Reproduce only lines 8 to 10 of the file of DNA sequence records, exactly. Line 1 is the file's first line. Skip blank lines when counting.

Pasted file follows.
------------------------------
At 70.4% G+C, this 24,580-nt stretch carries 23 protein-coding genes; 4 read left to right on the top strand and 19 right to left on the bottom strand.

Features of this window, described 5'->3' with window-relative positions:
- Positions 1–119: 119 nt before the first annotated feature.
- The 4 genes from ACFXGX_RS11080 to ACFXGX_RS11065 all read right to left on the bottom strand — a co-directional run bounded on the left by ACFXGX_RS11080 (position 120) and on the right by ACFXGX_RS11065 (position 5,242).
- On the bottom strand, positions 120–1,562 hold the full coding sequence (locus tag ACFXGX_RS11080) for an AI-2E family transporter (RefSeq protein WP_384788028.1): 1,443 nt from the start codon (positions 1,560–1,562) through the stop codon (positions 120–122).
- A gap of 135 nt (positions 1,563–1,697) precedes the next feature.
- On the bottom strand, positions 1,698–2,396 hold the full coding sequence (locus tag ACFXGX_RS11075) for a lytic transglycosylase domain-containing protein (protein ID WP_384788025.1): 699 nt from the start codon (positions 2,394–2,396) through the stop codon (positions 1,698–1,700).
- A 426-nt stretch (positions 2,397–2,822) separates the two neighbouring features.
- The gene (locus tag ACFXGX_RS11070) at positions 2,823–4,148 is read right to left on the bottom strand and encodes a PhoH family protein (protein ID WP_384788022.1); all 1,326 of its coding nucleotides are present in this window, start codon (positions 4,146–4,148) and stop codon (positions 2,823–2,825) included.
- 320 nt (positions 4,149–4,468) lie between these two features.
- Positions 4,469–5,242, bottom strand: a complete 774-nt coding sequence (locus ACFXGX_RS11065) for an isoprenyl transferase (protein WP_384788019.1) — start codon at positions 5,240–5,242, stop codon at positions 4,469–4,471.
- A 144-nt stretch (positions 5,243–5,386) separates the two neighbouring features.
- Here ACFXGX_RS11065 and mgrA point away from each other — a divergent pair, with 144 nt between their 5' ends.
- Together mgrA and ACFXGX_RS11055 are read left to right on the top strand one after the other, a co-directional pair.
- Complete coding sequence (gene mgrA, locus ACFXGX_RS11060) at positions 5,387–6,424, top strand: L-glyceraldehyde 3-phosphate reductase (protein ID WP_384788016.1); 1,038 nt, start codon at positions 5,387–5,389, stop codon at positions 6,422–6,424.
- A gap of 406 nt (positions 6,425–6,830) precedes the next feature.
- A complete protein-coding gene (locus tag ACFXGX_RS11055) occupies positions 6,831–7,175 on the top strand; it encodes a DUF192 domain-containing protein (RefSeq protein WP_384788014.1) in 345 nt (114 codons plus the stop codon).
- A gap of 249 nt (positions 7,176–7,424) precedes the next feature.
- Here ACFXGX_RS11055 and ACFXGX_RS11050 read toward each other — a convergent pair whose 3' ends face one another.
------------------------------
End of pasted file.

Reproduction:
- A 426-nt stretch (positions 2,397–2,822) separates the two neighbouring features.
- The gene (locus tag ACFXGX_RS11070) at positions 2,823–4,148 is read right to left on the bottom strand and encodes a PhoH family protein (protein ID WP_384788022.1); all 1,326 of its coding nucleotides are present in this window, start codon (positions 4,146–4,148) and stop codon (positions 2,823–2,825) included.
- 320 nt (positions 4,149–4,468) lie between these two features.